It’s official — National Coal Corp. shareholders on Thursday approved the sale of the Knoxville-based company to West Virgina businessman and coal baron Jim Justice.
Justice, who attended the University of Tennessee and graduated from Marshall University, will pay $1 per share, a 54 percent premium over National Coal’s closing price on Sept. 27, the day the sale was announced.
UPDATE: Links added for more news about West Virginia businessman Jim Justice.
National Coal Corp. has decided selling out is its best option.
The Knoxville-based coal company on Tuesday said it is being sold to Ranger Energy Investments LLC for $1 per share of common stock.
The proposed sale price represents a 54 percent premium on National Coal’s closing price of 65 cents per share on Monday.
Knoxville-based National Coal Corp. recently generated some much-needed cash by selling a Superior Highwall Mining System for $4.1 million, according to a Securities Exchange Commission filing.
The system was sold to SEACAP Leasing Associates II LLC.
National Coal has been in a selling mood lately as it has moved aggressively to pay off debt. Among assets previously sold were the New River Tract near Oneida, Tenn., a preparation plant and a short-line railroad.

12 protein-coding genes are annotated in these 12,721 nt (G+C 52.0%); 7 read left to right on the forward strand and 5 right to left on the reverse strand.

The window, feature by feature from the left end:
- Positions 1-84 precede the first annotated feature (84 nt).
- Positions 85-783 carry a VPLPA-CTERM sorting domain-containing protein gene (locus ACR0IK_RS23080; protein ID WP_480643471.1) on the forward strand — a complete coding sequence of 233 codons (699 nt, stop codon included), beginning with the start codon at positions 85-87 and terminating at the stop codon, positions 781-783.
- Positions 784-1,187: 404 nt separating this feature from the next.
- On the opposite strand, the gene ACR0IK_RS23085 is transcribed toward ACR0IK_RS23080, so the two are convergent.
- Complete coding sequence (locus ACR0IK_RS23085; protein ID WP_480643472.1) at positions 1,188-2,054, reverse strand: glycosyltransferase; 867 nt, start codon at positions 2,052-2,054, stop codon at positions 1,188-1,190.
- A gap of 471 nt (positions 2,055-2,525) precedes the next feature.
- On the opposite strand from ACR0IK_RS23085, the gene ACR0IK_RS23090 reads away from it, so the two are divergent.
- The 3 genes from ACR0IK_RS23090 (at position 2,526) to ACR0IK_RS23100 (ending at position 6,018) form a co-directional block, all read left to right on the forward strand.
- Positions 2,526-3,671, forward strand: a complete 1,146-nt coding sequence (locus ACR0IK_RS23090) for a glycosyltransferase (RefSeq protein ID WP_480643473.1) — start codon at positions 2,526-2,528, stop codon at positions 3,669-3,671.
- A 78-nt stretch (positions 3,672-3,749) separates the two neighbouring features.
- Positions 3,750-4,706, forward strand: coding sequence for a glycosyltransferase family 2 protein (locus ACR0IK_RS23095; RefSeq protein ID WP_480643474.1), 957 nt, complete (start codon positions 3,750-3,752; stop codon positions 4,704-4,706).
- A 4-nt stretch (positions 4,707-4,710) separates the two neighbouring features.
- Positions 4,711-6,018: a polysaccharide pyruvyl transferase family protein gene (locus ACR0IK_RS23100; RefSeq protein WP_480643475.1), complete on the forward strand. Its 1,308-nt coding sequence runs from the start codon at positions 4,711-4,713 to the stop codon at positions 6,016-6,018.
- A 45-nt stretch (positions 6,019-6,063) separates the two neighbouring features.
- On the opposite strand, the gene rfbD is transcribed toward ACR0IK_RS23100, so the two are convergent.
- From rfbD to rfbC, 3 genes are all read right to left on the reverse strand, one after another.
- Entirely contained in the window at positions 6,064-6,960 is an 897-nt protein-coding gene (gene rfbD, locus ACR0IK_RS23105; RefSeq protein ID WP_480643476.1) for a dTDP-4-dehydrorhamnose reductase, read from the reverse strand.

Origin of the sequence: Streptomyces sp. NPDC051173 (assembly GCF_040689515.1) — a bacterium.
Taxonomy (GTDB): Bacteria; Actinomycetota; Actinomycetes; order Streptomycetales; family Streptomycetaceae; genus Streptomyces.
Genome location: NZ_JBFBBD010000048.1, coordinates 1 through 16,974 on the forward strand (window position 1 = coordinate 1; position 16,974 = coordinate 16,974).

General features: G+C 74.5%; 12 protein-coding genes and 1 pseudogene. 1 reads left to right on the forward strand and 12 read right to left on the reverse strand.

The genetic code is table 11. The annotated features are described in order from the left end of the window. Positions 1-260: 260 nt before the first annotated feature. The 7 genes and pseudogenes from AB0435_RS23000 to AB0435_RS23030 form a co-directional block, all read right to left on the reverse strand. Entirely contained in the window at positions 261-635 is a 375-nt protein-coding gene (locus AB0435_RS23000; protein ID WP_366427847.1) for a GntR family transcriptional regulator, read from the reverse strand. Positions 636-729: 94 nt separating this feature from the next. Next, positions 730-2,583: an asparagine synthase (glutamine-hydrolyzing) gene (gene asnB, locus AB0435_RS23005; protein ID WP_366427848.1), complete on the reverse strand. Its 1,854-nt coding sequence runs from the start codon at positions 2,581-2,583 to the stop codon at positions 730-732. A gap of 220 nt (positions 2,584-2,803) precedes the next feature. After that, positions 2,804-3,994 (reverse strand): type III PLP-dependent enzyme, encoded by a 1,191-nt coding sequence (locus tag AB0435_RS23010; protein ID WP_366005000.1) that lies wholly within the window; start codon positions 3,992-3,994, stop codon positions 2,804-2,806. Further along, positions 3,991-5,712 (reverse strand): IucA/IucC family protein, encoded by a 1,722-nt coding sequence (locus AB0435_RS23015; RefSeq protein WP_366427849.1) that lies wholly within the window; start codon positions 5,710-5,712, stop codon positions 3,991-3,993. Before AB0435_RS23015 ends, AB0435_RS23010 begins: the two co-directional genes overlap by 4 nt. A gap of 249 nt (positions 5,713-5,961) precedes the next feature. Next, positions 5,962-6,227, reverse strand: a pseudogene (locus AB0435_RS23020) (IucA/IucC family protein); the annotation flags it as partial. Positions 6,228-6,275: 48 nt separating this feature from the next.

Click here for National Coal SEC filings on Edgar online.
National Coal Corp. has started construction of a new mine which will add 480,000 tons per year to the company’s production, generating some much needed cash.
“With the beginning of construction on Mine 12, the Company reaffirms its focus on lower costs, higher selling prices, and improved margins. This mine should help us achieve one of our key goals — generating free cash flow,” Daniel A. Roling, president and CEO of the Knoxville-based company said in a statement released Thursday.
The new mine comes at a good time for National Coal, which has been selling some assets to pay of
f debt and last month executed a 1-for-4 reverse stock split.
The not-so-good times continue for National Coal Corp. The Knoxville-based coal producer on Tuesday said its board had approved a 1-for-4 stock split.
Trading of the split stocks began today.
Reverse stock splits reduce the number of shares outstanding. This increases the value of individual shares but does not change the market value of the company’s total shares outstanding.
It’s all about appearances, or making the stock look more valuable than it really is. But will it be enough to bring National Coal a reversal of fortune?